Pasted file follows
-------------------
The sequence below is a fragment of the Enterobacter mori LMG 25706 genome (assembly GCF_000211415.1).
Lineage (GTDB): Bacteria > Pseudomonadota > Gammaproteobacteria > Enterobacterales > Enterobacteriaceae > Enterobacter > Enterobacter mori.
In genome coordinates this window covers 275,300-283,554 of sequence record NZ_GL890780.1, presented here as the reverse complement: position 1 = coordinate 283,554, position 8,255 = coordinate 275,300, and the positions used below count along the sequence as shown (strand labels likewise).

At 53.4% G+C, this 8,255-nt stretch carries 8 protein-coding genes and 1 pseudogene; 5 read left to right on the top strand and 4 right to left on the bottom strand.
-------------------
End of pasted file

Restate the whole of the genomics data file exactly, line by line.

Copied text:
The sequence below is a fragment of the Enterobacter mori LMG 25706 genome (assembly GCF_000211415.1).
Lineage (GTDB): Bacteria > Pseudomonadota > Gammaproteobacteria > Enterobacterales > Enterobacteriaceae > Enterobacter > Enterobacter mori.
In genome coordinates this window covers 275,300-283,554 of sequence record NZ_GL890780.1, presented here as the reverse complement: position 1 = coordinate 283,554, position 8,255 = coordinate 275,300, and the positions used below count along the sequence as shown (strand labels likewise).

At 53.4% G+C, this 8,255-nt stretch carries 8 protein-coding genes and 1 pseudogene; 5 read left to right on the top strand and 4 right to left on the bottom strand.